Sixth Embodiment

FIG. 8 is a block diagram of a nonvolatile memory having a one bit storage region and a two bit storage region, which can be set in the unit of word line, and having a set information storage function of a RAM, according to an embodiment of the present invention. This embodiment is directed to a nonvolatile memory which is capable of increasing an access speed when the word line addresses in the above-described nonvolatile memory of the above embodiment are frequently changed.

Data read from a data region 101 of the nonvolatile memory is performed in two phases. After the nonvolatile memory is powered on, at least trimming information required for set-up of a power source is recorded (that is, voltages of a bit line and a word line are incorrect until data required for adjustment of a reference voltage of a built-in power source are read. The built-in power source first outputs correct values after trimming data are recorded. Then, flag information of a flag region 100 is first read as a read condition of the one bit storage region, and then, the read flag information is written into a RAM 107 (immediately after power up, the RAM has a record mode, i.e., a valid DI. In a normal state, the RAM has a read mode from DO. The read data from the flag region 100 are recorded from a DI bus, with an X address 103 as an address input of the RAM 107.

When the recording is completed, the RAM 107 enters a read mode and information stored in the RAM 107 is read with the X address 103 from the DO as an index. The DO immediately (dynamically) changes the voltage condition of the array and the parameter of the sense amplifier according to the two bit cell region decision signal 92.

In this embodiment, since addresses of the RAM are automatically mapped with addresses of the flag region in a one-to-one correspondence, a hardware configuration for searching such a correspondence is not required.

With this configuration, even if a word line address (X address) is changed to transmit the information of the flag region to a high-speed RAM (for example, a read access speed is several hundred nanoseconds to several microseconds in a volatile memory region and several microseconds in a RAM) after power input, since the flag region is not needed to be read from a nonvolatile memory region, a high speed reading operation can be achieved. In addition, the reading operation is not needed to be performed in two phases, and read of the nonvolatile memory region and read of the RAM can be started simultaneously. (An access to the RAM has only to be completed until the memory array starts to access the word lines and the bit lines actually.)

In addition, since the flag region is formed in the unit of word line, regarding the access to the same word line, a bias voltage is constant, switching of a word bias is unnecessary, and, once the flag region is read, a subsequent access is made at a speed as high as region fixation. A memory array having a longer word line is more advantageous.

In addition, by using the one bit storage region as a region in which power trimming information and so on is first read immediately after power up, data can be read more reliably than data in a typical memory cell even when a power source voltage is yet in an unstable state. Conventionally, such a kind of memory is implemented by using a plurality of bits to decide an output by majority or ECC etc. However, by using the cell configured according to this embodiment, reduction of majority-decision bit numbers or the majority-decision process is unnecessary, thus allowing reduction of an area of the memory and improving reliability of a start-up at the time of power input.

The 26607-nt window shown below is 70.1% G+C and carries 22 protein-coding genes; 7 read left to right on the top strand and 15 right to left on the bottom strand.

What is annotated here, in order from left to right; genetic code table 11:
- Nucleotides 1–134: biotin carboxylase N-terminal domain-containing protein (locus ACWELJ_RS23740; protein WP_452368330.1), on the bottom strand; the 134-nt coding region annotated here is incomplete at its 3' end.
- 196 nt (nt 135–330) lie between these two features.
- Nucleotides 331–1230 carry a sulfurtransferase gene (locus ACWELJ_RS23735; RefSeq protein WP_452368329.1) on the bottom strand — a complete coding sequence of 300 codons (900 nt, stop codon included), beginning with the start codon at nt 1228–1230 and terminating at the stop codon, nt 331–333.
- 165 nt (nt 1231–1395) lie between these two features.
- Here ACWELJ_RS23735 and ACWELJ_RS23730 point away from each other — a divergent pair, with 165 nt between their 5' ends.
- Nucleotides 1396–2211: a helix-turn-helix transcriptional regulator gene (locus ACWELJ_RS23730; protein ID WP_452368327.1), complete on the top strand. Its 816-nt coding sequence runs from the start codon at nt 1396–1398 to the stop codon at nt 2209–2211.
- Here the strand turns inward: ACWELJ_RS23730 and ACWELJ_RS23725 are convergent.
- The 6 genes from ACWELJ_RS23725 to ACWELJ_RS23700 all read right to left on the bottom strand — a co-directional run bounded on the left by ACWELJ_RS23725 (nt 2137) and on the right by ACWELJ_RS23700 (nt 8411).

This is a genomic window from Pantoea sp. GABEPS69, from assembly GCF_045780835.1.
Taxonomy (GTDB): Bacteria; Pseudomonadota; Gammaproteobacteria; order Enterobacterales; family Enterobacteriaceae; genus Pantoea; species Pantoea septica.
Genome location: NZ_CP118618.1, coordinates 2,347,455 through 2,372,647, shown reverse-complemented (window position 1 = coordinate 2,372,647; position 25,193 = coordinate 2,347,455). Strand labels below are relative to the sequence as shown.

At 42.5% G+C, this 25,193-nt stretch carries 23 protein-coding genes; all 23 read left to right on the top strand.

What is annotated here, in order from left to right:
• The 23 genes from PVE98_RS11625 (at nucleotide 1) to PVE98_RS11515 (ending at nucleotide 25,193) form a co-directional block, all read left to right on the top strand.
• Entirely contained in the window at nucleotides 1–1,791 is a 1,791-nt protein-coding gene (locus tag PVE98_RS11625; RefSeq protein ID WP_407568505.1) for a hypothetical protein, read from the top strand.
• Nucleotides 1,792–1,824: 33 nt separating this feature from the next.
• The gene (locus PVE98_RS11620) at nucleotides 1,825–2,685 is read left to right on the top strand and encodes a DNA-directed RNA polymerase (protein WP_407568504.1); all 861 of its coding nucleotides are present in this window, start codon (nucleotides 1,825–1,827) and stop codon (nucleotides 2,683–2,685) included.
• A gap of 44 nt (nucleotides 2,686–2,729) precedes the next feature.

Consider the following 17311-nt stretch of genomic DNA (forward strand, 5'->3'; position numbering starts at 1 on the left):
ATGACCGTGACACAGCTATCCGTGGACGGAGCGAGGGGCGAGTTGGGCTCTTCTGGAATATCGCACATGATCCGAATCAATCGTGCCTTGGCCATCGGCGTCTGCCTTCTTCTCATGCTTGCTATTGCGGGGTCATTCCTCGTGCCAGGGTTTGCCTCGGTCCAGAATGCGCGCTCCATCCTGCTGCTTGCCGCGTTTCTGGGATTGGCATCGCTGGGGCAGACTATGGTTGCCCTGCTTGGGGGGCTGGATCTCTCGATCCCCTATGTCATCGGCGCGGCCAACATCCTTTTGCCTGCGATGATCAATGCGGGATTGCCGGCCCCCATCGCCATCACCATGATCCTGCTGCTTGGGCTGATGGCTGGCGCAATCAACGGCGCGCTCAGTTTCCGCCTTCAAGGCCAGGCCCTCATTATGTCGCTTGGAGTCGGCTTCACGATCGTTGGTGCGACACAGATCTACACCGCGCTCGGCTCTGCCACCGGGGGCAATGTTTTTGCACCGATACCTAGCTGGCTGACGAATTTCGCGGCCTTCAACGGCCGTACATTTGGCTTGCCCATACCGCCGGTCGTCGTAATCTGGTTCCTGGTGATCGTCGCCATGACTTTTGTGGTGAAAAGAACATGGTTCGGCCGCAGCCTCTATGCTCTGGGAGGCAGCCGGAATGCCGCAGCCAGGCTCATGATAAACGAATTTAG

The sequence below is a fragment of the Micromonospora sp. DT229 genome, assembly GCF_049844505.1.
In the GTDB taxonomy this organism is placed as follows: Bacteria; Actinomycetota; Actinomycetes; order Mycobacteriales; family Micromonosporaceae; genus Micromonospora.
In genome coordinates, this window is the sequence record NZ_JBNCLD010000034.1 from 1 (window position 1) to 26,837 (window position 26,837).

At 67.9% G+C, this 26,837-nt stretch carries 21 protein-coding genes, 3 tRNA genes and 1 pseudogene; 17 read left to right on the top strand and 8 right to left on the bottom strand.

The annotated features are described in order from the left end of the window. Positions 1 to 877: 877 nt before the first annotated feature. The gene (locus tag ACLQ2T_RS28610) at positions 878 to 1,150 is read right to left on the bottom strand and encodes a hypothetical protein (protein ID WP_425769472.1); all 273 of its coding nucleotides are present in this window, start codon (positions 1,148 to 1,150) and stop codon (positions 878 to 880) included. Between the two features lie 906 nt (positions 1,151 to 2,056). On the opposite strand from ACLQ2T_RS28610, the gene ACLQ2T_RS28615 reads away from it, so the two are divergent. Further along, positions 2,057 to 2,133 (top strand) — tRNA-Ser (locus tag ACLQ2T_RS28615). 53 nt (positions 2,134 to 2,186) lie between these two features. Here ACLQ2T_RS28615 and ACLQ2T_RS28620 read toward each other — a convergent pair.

Seventh Embodiment

This embodiment is directed to program and erase states of the one bit memory cells in the virtual ground-typed memory array and arrangement of the memory cells.

FIG. 9A is a layout illustrating the program state of memory cells and arrangement of the memory cells in the virtual ground-typed memory array having the one bit storage region, according to the embodiment of the present invention. As shown in the figure, each word line 1103 comprises four complete transistors (each having a drain 1106 and a source 1107 aligned) and two partially shown transistors (having only the drain 1106).

Adjacent memory cells are arranged such that a source and a drain (the drain 1107 and the source 1106) defined by a potential at the time of reading are aligned for each diffusion bit line 1100.

A program state 1108 of the memory cell is a state where electrons are injected into only the diffusion bit line 1100 at a source side, and an erase state 1109 is a state where electrons injected into the drain and the source are neutralized or holes are injected. In the figure, in the diffusion bit lines, reference numeral 1105 denotes that injected electrons are not present and reference numeral 1104 denotes that injected electrons are present.

FIG. 9B is an equivalent circuit to clarify an image of the transistor corresponding to FIG. 9A. The injected charges are indicated by a circle in the transistor.

A read bias condition of a cell current may be any one of saturation and non-saturation linear conditions. If a reading operation is performed for a long time under the saturation condition, electrons are injected into the drain by channel hot electrons (this is called a soft write or soft program effect). This soft program effect becomes remarkable as a drain voltage becomes increase. This is a characteristic related to data reliability of a memory cell and is an important parameter in the case of a two bit storage cell. However, in the case of a one bit storage cell, injected electrons at a drain side have little effect on the cell current since a conductive channel is originally pinched-off. While the saturation condition is advantageous in respect of the cell current, the non-saturation condition is preferable in respect of power consumption (when compared with the first embodiment, although there is no effect of low power consumption by reduction of the cell current and spread of a cell current dynamic range, an effect of low power consumption by reduction of the drain voltage can be attained).